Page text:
Of course, all the above was done with the battery disconnected so when it was reconnected everything seemed O.K.

Next dry day after it goes down again, if it does, I shall remove the BCM from the fuse unit (unless that is, that you can tell me the trick to getting out the whole assembly in one piece, (pretty please) and have a look at it. If it doesn't go down again I will assume that it was a dodgy connection causing the problem. One lives in hope.

Wish me luck.

Tony N
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Old 06-22-2012, 06:05 PM
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Re: Overhead computer display failure

This nut has taken weeks to crack and the final piece of the puzzle was your right here on this site.

My issue was that a few weeks ago my windows were acting erratic and finally they stopped working. The right rear was stuck all the way down and the left front was half way. The sunroof worked, but that's about it.

Every single google search fix suggested replacing BCMs, PCMs, door switch panel, PCI's, etc. I even saw a great YouTube vid on how to replace the BCM behind the fuse box. (Thank God I didn't do it!) After some digging, it turned out to be a severed ground wire (black) inside the boot between the body and the door. (Or the large orange wire with pink tracer too.) Apparently this is quite common. REPAIRED. Now the electric door lock works and so does the mirror control, but still no power to the windows or door light. Every plug was reseated.

Add the EVIC which is going nuts too now. It isn't registering temp, econ, mileage, etc. The interior lights are now also malfunctioning, stay on and have to be turned off manually. The headlights only work manually, not in auto. All other exterior lights work fine. I do the EVIC test (C/T & Reset with ignition turned on) and get a J1850. Most sites say it's a done deal, dealer fix and/or you have to replace something expensive - NOT necessarily!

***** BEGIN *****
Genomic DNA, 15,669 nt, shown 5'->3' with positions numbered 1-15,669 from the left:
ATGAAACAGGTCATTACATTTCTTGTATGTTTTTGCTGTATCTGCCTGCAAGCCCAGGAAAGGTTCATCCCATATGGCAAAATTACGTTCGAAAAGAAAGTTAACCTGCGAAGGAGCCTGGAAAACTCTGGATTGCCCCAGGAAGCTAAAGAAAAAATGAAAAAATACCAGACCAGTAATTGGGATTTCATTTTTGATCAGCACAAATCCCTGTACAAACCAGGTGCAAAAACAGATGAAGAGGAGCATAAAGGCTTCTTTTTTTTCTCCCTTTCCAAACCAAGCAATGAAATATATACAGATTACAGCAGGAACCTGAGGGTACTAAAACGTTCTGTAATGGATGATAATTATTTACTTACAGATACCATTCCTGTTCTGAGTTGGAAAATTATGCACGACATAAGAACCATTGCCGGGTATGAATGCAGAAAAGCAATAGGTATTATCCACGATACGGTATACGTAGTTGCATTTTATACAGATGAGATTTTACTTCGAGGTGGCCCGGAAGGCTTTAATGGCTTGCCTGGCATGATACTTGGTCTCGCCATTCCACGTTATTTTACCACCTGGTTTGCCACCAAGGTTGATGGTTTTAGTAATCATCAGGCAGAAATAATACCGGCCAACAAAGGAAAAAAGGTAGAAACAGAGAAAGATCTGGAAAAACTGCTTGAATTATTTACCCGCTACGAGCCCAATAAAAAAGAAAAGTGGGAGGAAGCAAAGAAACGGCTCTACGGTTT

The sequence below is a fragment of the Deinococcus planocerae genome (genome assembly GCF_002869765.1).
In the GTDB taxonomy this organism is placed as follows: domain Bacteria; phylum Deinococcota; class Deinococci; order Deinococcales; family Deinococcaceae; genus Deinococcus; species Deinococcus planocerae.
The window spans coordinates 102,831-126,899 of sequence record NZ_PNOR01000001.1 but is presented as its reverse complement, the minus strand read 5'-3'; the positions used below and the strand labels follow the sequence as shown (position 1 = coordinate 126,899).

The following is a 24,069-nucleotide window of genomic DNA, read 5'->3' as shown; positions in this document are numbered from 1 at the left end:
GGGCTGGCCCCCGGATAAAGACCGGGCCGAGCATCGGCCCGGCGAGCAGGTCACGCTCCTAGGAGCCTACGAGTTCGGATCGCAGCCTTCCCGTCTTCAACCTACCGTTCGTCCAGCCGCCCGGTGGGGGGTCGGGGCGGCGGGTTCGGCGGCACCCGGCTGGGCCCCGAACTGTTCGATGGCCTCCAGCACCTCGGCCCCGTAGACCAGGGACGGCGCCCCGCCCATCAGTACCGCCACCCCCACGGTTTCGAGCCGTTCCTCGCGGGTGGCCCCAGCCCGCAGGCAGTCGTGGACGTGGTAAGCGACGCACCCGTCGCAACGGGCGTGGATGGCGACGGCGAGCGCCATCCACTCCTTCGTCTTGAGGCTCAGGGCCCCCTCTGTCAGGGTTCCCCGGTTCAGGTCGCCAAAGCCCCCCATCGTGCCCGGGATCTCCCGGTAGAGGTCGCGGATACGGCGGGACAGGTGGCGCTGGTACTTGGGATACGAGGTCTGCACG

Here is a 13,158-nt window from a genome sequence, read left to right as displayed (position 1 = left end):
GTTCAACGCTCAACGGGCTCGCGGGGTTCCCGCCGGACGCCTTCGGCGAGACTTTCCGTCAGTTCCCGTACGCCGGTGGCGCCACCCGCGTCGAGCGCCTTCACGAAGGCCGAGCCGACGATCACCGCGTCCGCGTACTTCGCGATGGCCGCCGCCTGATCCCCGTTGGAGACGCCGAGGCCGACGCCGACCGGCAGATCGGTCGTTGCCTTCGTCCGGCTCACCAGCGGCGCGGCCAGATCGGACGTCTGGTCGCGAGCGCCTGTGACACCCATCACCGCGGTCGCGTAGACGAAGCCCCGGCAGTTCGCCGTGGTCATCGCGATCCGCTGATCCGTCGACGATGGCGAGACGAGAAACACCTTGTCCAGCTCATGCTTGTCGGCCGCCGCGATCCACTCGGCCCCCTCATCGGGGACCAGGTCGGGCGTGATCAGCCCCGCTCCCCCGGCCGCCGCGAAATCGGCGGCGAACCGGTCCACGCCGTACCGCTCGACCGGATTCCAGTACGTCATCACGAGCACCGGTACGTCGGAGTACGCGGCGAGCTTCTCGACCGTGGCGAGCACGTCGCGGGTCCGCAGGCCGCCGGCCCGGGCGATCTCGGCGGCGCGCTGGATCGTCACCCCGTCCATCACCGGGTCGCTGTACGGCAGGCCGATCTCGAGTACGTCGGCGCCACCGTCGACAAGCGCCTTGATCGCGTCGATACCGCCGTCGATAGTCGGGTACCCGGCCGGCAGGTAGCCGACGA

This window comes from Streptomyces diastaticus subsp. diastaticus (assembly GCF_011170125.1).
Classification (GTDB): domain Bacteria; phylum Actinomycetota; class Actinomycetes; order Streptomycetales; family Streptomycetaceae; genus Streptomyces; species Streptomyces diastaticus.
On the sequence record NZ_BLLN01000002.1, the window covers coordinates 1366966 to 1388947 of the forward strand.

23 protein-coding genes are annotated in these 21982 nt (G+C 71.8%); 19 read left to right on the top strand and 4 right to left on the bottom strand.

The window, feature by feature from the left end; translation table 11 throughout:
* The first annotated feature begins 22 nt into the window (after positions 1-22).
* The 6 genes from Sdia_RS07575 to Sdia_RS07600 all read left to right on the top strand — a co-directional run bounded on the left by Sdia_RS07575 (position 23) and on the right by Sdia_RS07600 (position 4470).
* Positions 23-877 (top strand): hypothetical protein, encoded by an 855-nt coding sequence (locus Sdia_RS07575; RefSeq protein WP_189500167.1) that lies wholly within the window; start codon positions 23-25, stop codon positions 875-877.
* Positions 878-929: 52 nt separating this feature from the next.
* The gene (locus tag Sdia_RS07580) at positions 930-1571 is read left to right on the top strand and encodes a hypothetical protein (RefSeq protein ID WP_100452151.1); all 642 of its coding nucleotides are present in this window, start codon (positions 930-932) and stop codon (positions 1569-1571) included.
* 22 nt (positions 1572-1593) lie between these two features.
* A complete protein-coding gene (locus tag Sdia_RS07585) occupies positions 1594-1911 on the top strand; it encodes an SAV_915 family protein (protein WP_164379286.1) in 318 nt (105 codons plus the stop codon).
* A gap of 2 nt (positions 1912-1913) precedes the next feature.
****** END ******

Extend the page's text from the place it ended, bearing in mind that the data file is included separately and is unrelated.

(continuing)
I look at the door fuses in the engine compartment, check continuity and even rearrange them. This didn't work either. So I check fuses 27 & 28. 27 was blown and replaced (just coincidental I think). No change. Windows still don't work.

Thanks to this thread, but not completely the cure, the final piece to the puzzle was to pull fuse #7, #22 AND #28 together! I left them out for a while and replaced them.

After weeks of frustration, the problem was finally fixed. I'm only a DYI mechanic, but fly an airplane that's a robot (over 300 computers). Sometimes a computer needs a gentle reset/kick (several breakers in a special order or in unison) which is my guess here or a complete power down (airplane reboot/ car battery disconnect). I think when the power came back to the door, it spiked the BCM and knocked it out. Simply pulling #7, #22, #28, the 50A fuses in the engine compartment, disconnecting the battery individually, did not work. Maybe it was coincidence, but #7, #22 & #28 TOGETHER did the trick. EVIC back to life and EVERYTHING works! ...didn't have to replace the BCM, EVIC or PCM. It was a $0 fix.

Thanks for everyone that takes the time to post. Good luck!